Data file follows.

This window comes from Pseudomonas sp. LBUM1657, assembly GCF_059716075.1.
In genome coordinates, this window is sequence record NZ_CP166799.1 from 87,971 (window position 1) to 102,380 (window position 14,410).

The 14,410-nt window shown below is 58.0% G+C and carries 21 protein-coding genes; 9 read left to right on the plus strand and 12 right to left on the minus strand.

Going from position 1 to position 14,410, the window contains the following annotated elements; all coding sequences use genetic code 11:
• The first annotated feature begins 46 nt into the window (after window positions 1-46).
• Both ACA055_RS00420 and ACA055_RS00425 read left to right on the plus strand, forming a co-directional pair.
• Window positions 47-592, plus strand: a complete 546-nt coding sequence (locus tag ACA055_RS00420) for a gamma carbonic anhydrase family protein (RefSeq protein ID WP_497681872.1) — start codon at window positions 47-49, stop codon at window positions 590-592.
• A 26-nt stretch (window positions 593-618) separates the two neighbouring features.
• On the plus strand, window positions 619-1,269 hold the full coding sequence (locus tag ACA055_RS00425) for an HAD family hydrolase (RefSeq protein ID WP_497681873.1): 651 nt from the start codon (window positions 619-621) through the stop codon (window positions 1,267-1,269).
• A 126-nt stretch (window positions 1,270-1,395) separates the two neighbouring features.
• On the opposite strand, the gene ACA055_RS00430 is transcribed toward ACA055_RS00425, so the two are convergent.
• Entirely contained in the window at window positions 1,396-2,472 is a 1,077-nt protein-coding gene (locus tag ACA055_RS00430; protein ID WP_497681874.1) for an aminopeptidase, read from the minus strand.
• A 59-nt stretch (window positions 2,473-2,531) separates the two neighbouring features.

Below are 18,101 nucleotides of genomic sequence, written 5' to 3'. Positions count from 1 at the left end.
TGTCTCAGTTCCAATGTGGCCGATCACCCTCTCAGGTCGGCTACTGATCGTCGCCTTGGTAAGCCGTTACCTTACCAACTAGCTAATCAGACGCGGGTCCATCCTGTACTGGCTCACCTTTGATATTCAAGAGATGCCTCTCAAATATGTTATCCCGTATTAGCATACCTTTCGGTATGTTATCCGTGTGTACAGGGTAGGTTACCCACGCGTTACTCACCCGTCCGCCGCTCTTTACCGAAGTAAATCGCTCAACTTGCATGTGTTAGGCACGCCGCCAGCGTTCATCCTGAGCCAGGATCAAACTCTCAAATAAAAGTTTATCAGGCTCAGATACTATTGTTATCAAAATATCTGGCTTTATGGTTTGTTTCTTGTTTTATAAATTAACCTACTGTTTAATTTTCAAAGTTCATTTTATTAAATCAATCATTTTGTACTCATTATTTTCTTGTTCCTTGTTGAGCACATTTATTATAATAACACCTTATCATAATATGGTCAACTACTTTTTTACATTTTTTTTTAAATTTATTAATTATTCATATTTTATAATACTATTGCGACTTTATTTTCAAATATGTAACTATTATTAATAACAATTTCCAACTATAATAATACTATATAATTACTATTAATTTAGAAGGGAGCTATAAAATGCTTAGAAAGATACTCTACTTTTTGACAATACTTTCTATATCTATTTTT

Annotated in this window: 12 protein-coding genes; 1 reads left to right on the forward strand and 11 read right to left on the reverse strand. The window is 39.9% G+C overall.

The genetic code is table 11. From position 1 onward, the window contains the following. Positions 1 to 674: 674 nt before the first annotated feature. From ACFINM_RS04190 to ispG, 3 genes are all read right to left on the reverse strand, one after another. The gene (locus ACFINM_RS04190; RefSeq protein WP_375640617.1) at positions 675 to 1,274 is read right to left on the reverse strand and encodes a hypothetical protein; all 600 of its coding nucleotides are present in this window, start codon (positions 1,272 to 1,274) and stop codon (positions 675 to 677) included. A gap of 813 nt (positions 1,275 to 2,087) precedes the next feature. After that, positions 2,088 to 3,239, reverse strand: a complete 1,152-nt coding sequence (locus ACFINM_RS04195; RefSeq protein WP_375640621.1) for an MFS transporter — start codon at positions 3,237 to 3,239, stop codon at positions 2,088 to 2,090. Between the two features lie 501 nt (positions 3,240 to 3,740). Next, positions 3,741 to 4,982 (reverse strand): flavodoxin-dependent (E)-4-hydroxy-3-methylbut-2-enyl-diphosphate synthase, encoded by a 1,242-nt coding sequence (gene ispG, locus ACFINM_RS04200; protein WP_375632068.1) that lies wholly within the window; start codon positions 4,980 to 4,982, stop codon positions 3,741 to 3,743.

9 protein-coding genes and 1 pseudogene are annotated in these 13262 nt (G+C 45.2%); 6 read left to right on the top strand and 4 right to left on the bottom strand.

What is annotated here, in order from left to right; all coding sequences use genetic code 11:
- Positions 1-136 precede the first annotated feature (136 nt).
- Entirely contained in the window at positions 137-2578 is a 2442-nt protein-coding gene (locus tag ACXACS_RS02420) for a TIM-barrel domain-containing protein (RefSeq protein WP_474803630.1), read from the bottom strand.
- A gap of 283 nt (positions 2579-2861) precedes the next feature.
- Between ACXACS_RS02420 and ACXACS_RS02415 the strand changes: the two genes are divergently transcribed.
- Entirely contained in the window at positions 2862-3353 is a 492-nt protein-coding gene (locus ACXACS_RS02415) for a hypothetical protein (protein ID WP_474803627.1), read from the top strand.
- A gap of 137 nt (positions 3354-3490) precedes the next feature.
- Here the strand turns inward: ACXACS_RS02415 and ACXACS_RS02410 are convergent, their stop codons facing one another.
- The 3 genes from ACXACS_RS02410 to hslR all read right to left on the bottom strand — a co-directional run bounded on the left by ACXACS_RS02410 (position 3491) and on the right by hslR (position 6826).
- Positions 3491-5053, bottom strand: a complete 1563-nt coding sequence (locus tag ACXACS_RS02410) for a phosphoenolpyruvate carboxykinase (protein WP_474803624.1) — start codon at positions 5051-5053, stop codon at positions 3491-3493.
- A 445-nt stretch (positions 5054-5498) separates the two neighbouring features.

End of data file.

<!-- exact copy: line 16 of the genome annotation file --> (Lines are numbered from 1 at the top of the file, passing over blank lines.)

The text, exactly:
Annotated in this window: 12 protein-coding genes; 1 reads left to right on the forward strand and 11 read right to left on the reverse strand. The window is 39.9% G+C overall.